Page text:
Rex has been President of American Association for Budget and Program Analysis, (2004), Vice-President of American Society of Military Comptrollers (Quantico Chapter, 2001), and is active in the Program Management Institute (PMI) Board Member for Professional Development at PMI Silver Spring, Chapter. He is a consistent contributor to professional development efforts and designated Mentor for the American Corporate Partners for the past three years   He resides in Silver Spring, MD with his wife Margy of almost thirty years. He has two children who have entered their professional careers.



Projects, Super Sized Projects and Black Hole Projects


By Charles Villanyi Bokor

The CERP Group

Ottawa, Ontario, Canada



Aim of the Study (Issue): To advance the knowledge that Project Leaders need in order to be able to develop extremely large and complex projects and examine how the size of a project impacts the development methodology and the project governance needed to develop and deploy it. To explore the scalability of current methodologies, as well as the implications of ignoring project size when using development methodologies in their standard forms and by extension inspire future reflections to pro-actively prevent size induced project failures.

Lessons to Learn:

  1. Projects have grown in size and the effort needed to develop them and have also become complex not just complicated;
  2. The standard project development methodology is not scalable and has to be customized when used to develop enormously large projects.
  3. BHPs are unique and current standard project management methodology and capabilities are inadequate to develop them and consequently BHPs are designed to fail.

Key Words: super-sized project, sub-project, enable, black hole project, project manager, project management, project leader, success criteria, paradigm shift, governance.


According to common belief, a project is a temporary endeavour. It has a defined problem to solve, a specific deliverable, a start date, a few stakeholders, an end-date, and an allocated budget that is based on the estimated schedule, the selected solution and the development team. This idea served its purpose in the ‘70s and ‘80s when application system specifications were written ‘over coffee’ on a napkin, when application system were coded in COBOL or FORTRAN, were developed on and ran on mainframe computers to automate specific operational procedures.

Some application system development projects today are very large, cost millions of dollars to develop, use many people with different skills and take years to deploy. Their primary focus is not efficiency but to change a paradigm and enable the organization to reach its strategic objectives. Some of these very large projects evolve into larger than very large projects, which are different from the projects of old. These larger than very large projects have to be developed in a modified/customized development environment, using a customized project management methodology, and an adaptive and iterative systems design and development lifecycle (SD²LC). They will cost much more than the originally allocated budget and/or take longer than the established schedule, will not meet all the usual or all the initial success criteria and will make the measuring of their success as challenging as developing the project itself. We will call these projects Super Sized Projects (SSP).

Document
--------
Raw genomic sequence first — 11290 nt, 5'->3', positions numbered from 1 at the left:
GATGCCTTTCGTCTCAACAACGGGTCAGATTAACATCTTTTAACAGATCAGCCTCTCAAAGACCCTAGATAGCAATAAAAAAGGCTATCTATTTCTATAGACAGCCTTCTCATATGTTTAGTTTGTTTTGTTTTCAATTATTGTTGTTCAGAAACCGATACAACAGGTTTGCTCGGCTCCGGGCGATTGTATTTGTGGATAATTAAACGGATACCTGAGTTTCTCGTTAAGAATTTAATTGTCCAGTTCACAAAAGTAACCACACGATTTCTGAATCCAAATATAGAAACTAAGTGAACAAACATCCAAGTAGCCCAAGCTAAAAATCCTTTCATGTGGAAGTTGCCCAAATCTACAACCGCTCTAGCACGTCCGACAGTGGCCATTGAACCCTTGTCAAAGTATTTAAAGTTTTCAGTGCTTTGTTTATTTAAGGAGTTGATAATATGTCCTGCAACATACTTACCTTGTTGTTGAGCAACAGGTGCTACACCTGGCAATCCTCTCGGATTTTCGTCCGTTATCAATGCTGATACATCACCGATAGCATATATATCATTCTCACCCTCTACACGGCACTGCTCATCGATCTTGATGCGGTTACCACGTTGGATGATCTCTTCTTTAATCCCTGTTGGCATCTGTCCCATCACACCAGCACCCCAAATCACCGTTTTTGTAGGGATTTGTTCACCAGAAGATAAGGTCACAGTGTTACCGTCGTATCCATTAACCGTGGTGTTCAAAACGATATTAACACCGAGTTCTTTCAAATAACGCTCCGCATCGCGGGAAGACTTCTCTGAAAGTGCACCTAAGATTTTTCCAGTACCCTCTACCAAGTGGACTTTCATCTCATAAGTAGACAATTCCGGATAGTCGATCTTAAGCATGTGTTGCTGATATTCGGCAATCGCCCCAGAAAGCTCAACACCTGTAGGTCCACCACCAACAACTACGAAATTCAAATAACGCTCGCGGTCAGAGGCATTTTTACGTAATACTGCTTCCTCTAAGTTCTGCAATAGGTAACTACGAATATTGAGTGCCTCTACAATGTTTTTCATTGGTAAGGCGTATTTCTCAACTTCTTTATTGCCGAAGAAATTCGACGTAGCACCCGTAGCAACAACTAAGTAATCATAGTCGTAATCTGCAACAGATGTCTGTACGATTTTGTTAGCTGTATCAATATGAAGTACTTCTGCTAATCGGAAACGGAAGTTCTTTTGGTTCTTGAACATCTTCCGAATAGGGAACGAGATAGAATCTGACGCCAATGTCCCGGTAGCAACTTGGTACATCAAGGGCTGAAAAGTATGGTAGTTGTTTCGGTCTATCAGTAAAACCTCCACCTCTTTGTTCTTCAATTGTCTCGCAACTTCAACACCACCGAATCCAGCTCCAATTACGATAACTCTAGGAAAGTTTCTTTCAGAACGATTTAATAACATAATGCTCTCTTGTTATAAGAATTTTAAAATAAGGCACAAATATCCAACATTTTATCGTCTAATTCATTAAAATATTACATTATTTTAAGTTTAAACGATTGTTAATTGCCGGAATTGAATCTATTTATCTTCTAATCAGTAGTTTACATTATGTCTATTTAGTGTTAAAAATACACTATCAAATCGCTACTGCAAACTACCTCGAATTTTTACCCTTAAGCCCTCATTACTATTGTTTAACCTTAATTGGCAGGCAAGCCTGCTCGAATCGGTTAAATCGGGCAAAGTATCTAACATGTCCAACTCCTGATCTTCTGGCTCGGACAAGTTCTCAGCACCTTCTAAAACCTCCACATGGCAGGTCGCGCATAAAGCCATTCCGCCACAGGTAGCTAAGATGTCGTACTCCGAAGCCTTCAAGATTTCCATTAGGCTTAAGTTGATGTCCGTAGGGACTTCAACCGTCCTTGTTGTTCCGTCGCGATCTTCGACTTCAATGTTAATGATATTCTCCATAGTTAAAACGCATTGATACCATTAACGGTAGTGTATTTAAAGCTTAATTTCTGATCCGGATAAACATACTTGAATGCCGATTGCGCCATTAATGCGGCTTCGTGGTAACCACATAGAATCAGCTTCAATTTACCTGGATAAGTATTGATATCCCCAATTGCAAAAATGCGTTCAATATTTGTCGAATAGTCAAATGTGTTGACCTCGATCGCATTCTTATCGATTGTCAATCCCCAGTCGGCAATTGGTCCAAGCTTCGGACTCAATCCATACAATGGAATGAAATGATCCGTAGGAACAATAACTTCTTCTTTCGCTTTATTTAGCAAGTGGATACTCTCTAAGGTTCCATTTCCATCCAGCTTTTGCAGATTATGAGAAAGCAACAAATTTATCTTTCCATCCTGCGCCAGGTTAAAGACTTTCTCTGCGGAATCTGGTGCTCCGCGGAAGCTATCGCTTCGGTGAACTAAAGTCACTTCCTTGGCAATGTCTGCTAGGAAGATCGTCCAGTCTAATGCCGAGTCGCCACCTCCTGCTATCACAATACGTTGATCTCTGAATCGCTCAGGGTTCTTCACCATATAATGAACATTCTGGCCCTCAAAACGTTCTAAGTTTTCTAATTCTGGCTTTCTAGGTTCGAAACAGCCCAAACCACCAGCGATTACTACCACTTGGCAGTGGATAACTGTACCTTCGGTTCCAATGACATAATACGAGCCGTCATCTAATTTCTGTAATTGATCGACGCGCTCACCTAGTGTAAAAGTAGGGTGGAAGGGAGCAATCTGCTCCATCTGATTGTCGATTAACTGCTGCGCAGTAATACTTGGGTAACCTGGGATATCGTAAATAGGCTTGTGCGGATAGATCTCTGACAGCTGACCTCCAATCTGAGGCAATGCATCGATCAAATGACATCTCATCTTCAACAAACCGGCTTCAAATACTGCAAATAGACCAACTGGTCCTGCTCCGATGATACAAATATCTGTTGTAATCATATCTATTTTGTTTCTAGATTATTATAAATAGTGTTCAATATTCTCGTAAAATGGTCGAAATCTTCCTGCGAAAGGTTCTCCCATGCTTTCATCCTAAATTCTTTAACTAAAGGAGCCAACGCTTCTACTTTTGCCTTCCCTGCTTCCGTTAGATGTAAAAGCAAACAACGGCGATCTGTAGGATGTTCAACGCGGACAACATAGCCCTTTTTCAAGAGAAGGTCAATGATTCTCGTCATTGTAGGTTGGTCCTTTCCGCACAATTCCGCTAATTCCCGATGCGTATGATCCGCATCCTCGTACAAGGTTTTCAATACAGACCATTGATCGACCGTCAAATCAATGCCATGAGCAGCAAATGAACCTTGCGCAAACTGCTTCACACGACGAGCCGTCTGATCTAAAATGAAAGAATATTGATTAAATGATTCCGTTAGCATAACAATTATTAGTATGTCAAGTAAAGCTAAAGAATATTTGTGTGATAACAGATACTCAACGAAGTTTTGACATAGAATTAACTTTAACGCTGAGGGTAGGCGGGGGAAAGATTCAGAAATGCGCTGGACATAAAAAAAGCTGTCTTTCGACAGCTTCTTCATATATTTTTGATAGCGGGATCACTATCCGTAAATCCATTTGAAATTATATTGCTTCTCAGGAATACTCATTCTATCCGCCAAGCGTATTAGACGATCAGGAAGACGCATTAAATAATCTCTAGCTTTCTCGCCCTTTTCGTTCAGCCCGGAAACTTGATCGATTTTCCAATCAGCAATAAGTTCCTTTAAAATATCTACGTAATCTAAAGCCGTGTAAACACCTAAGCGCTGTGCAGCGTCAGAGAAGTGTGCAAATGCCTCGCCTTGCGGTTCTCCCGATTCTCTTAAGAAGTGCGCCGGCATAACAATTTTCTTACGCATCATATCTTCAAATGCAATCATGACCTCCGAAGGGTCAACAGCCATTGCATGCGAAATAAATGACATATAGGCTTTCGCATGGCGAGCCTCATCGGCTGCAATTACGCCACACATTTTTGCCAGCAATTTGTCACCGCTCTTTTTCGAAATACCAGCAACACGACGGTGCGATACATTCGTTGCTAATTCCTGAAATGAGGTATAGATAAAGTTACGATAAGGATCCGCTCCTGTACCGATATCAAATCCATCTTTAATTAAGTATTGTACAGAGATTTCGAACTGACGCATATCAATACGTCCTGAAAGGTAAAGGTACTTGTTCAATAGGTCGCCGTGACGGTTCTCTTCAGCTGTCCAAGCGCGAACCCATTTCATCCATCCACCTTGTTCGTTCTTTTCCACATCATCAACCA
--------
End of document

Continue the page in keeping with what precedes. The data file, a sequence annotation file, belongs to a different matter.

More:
In the last two decades, the size of some SSPs exceeded all upper bounds. These projects have very large number of stakeholders, many different requirements and expected outcomes, unmanageably large development teams and a governance structure that becomes purely administrative. These innovative, enormous and larger than very large projects are conceived to impact the organization in such fundamental way(s) that most operational people reject them, even if they do not admit to their views. These totally overwhelming, all consuming, centers of the organization’s focus are analogous to the most exciting concept in the universe and so we call this third type of project a Black Hole Project (BHP).

Developing BHPs in general, has proven to be beyond the capability of organizations using standard project management methodologies. They end up costing several times more than their poorly estimated and allocated initial budgets, last beyond their established development schedules, have on-going changes to their requirements, their design and the solution, as an integral part of the system design and development life cycle, and do not meet the success criteria that was set at the start. In short, using the present approach, BHPs are not viable projects, we do not know how to develop them and hence, they fail by design.


To read entire paper, click here

Editor’s note: Second Editions are previously published papers that have continued relevance in today’s project management world, or which were originally published in conference proceedings or in a language other than English. Original publication acknowledged; authors retain copyright. This paper has been previously published in
Software Quality Professional VOL. 17, NO 2/ March 2015; Business Systems Laboratory, International Symposia Proceedings January 2015; Requirements Network Group (RQNG), Nov 2012; and fmi*igf Journal, VOL 23, NO 1, 2011. It is republished here with the author’s permission.



About the Author

Charles Villanyi Bokor

Ottawa, Canada


Charles Villanyi Bokor